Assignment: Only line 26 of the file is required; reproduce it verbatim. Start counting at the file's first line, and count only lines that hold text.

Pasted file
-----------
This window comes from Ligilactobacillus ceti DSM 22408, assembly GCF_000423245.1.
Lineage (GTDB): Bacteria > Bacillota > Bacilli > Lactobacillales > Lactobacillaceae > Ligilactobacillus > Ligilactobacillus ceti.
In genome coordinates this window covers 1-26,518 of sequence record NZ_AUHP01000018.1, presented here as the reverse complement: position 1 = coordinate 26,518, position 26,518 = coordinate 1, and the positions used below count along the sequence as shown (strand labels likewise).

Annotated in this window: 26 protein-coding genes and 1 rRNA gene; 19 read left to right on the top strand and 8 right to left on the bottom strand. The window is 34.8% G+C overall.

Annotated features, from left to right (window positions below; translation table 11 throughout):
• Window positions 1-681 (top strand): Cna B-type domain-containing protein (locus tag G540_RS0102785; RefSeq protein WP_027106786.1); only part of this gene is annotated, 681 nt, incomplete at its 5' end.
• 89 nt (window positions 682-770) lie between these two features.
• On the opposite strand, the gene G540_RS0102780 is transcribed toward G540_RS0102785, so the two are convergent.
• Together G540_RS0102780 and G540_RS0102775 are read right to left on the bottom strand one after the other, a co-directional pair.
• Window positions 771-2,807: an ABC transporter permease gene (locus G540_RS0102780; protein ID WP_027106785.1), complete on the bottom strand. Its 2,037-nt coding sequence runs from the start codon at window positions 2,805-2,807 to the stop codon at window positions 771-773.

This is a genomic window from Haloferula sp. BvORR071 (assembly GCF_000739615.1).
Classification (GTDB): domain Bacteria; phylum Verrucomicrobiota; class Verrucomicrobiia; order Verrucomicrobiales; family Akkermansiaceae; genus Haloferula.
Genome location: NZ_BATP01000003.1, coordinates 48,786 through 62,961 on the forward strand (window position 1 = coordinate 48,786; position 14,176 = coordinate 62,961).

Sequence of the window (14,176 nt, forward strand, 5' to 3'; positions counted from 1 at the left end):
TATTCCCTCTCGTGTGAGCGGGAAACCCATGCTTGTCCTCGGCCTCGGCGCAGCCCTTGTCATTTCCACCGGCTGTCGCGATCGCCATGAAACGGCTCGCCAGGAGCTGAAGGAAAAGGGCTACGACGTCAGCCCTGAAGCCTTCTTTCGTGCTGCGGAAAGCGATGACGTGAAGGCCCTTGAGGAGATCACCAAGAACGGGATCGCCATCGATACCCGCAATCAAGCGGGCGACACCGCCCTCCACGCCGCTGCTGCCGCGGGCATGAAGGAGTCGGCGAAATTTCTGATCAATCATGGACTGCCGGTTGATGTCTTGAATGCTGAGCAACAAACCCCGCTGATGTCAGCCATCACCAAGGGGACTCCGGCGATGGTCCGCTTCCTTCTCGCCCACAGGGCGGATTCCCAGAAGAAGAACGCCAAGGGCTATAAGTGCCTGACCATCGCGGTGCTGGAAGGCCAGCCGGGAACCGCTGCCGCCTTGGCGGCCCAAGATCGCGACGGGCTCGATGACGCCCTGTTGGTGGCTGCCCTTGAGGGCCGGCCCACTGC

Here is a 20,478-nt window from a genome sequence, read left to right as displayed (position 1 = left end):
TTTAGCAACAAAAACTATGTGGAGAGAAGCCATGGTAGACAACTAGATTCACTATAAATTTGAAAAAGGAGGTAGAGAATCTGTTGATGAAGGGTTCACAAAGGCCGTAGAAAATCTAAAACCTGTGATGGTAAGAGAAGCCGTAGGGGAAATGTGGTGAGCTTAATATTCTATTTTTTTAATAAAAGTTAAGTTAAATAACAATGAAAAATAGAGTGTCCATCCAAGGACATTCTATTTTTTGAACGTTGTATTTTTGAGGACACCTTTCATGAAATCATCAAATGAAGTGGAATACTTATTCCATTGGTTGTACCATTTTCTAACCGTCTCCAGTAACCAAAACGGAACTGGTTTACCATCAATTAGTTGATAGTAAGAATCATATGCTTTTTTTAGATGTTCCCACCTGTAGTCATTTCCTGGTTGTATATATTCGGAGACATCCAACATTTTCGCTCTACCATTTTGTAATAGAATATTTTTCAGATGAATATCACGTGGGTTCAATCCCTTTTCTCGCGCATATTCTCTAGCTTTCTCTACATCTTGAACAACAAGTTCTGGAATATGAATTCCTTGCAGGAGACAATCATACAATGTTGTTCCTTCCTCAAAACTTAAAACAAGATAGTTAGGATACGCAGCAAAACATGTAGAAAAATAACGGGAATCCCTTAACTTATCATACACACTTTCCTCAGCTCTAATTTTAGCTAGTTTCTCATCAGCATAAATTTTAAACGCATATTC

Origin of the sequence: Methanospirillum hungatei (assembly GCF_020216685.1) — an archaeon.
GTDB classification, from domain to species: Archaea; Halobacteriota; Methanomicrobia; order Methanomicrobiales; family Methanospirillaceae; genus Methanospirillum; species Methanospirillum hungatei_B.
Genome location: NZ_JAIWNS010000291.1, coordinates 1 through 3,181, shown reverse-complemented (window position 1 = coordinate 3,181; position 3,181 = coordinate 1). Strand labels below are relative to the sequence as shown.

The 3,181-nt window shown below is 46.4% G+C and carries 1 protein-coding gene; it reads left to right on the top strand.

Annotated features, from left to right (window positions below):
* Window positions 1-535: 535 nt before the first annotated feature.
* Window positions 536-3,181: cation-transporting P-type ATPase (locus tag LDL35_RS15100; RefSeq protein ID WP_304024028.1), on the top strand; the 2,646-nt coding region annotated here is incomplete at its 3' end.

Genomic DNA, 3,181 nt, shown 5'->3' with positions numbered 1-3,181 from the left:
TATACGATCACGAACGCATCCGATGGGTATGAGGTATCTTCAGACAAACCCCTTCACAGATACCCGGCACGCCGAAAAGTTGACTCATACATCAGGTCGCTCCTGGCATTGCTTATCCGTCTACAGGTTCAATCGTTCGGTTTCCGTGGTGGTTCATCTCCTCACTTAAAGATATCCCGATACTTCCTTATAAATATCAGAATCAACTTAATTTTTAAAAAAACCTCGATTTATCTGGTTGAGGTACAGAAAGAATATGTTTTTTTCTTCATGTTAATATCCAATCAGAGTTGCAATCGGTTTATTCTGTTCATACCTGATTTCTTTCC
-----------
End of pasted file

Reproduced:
TATACGATCACGAACGCATCCGATGGGTATGAGGTATCTTCAGACAAACCCCTTCACAGATACCCGGCACGCCGAAAAGTTGACTCATACATCAGGTCGCTCCTGGCATTGCTTATCCGTCTACAGGTTCAATCGTTCGGTTTCCGTGGTGGTTCATCTCCTCACTTAAAGATATCCCGATACTTCCTTATAAATATCAGAATCAACTTAATTTTTAAAAAAACCTCGATTTATCTGGTTGAGGTACAGAAAGAATATGTTTTTTTCTTCATGTTAATATCCAATCAGAGTTGCAATCGGTTTATTCTGTTCATACCTGATTTCTTTCC